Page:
Assuring safety of cheese made from raw milk is influenced by use of raw milk of high microbiological quality with low pathogen contamination levels; rate and degree of acidification achieved during cheese making; rate of pathogen inactivation during cheese making and ageing and prevention of recontamination from the processing environment or at retail.
For each cheese type produced in Scotland, consideration must be given to a number of factors, including raw milk testing, including milk filters; raw milk handling, storage and transportation; environmental monitoring and control of the cheese making environment; cleaning and sanitation; and good manufacturing practices (GMPs).
A number of predictive models are available to help cheesemakers make safety assessments by predicting their growth potential in cheese but most over-predict pathogen growth in raw milk cheese.
The Raw Milk Cheese (RMC) Decision Support Tool is the most appropriate model for cheesemakers to determine the microbiological safety of their process and finished products. It was developed by the Australian Specialist Cheesemakers’ Association and Dairy Food Safety Victoria (DFSV).
Since most raw milk cheeses are produced by small manufacturers, there is likely to be variability in processing from batch to batch and such variability must be considered in challenge studies so the range of process efficacy can be determined. Surrogate organisms must possess the same characteristics as the pathogen, such as acid, salt or heat tolerance. Reasons including cost mean it is impractical for most artisan cheese producers to do challenge studies.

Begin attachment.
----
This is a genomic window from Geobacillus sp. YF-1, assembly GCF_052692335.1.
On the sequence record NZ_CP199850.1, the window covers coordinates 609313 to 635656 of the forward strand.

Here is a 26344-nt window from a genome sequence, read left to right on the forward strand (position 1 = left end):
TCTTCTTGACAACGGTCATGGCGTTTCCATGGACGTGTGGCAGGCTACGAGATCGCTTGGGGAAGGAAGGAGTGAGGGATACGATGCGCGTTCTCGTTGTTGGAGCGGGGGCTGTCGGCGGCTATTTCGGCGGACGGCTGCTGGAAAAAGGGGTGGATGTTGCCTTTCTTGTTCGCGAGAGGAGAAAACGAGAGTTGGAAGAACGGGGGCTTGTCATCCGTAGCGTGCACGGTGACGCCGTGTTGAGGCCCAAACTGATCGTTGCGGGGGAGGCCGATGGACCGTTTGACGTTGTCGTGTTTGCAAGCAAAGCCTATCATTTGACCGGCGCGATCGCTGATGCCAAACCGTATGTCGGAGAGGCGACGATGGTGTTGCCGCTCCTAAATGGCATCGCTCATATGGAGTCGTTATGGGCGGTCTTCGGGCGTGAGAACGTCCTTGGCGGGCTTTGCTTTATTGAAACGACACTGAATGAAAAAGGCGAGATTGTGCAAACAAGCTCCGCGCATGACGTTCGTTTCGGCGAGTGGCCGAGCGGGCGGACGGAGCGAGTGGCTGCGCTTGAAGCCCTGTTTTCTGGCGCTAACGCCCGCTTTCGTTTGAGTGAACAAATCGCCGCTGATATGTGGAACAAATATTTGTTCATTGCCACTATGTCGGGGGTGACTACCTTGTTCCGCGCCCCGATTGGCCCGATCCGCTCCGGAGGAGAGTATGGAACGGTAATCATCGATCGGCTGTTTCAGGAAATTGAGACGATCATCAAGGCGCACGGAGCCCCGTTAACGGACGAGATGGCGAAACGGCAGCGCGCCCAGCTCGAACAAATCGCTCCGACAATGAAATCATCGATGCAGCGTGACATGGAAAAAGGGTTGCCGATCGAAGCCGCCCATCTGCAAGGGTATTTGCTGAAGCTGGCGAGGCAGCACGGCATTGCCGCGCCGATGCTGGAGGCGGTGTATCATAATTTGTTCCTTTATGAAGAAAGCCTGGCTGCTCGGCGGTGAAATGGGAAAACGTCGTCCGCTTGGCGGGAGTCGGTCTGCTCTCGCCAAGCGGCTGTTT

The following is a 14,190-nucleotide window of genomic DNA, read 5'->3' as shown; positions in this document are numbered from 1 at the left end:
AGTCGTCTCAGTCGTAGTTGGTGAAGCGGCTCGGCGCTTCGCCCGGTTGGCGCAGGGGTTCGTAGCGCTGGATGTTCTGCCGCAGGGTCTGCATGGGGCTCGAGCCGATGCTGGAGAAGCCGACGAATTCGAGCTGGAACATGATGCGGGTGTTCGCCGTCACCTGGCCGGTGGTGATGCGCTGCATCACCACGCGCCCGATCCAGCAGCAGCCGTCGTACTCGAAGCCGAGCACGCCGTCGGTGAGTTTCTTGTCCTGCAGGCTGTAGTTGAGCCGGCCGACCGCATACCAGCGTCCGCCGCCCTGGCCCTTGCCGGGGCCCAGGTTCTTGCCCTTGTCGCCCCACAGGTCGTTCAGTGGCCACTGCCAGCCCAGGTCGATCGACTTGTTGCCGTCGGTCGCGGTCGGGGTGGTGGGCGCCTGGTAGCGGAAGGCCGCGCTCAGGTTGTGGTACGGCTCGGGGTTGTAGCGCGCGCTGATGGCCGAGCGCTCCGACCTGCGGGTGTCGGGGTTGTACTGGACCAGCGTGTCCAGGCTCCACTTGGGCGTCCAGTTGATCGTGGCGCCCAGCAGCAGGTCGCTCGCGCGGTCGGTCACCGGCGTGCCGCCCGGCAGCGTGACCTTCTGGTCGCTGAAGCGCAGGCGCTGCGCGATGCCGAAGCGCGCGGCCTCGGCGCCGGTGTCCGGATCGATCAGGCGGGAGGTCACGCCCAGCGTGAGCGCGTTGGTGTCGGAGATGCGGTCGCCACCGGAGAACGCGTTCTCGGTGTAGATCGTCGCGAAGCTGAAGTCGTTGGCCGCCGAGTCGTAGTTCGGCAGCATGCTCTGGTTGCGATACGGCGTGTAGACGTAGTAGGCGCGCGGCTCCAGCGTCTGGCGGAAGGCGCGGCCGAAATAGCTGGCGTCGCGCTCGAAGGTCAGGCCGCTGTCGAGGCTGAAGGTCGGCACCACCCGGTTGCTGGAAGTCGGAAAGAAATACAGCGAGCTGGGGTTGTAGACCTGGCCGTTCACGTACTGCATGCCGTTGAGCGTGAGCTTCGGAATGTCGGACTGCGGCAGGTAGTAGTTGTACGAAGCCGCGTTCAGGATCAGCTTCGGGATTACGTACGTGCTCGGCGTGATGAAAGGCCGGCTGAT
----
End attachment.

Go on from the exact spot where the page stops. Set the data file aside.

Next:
Challenge studies have shown the microbiological risk of cheeses made from unpasteurized milk can be reduced by a proper acidification, ripening maturation process, and constant monitoring of the hygiene environments for milk production, cheese making and the post-manufacturing stage.
Impact of cheese type
As of August 2018, of 64 cheese types being produced in Scotland, 20 were manufactured from unpasteurized milk from cows, sheep and goats. Twenty-five of the 64 cheeses are hard cheese varieties and 22 are soft. Only one of the 22 soft varieties is made from unpasteurized milk, versus 12 of the 25 hard varieties made from unpasteurized milk.
Cheese classification based on pH and Aw is useful for the assessment of risk of survival of STEC, Listeria monocytogenes and other pathogens but alternatives that account for processing steps where pathogens can be introduced or reduced should also be considered.
Whilst sale of raw drinking milk is permitted in England and Wales, sale of it and unpasteurized cream has been banned in Scotland since 1983 following milk-related illnesses and 12 potentially associated deaths. There are no restrictions on the sale of raw milk cheeses in Scotland, provided they have been produced in compliance with European Union food hygiene regulations.
STEC contamination of cheese can be prevented through milk hygiene and prevention of fecal contamination of milk and cheese. While surveys document a low prevalence of STEC in tested cheese, challenge testing studies show potential for survival during manufacture of a range of cheese types.
The report also covers bacteriophages that have been used to control foodborne pathogens such as Listeria monocytogenes in cheeses. Cheesemakers considering their use should be aware of the potential limitations such as phage resistance associated with this strategy.
Advising artisan producers making raw milk cheeses to eliminate silage feeding in favor of dry hay or pasture feeding shows promise to reduce potential presence of Listeria monocytogenes, and potentially other pathogens, in milk used for cheese making.
The report recommends providing one-on-one technical assistance to small scale cheesemakers to aid in development of individual Risk Reduction Protocols including guidance on validation and a survey of the microbiological quality of raw milk intended for artisan cheese production in Scotland.